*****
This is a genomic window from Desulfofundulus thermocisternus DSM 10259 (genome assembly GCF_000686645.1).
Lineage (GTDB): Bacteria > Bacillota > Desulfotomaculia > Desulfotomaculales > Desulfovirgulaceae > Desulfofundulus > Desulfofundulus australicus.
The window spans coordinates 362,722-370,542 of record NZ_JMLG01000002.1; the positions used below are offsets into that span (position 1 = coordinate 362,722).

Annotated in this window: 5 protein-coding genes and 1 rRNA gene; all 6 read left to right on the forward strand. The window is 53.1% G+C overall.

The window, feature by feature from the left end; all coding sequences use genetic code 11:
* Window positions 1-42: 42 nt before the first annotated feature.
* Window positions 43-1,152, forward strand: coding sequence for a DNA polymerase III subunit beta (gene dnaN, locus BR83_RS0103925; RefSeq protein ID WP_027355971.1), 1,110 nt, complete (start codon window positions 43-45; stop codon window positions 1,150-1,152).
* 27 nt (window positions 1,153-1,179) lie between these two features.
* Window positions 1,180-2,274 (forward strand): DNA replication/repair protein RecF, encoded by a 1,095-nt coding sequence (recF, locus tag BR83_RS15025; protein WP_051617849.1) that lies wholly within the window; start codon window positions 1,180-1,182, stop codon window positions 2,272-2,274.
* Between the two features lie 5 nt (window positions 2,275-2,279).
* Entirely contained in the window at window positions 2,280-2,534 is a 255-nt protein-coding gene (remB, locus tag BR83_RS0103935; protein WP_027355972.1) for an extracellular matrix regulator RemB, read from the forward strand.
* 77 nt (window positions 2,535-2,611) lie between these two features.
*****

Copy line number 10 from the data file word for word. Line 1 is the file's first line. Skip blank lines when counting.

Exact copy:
* Between the two features lie 5 nt (window positions 2,275-2,279).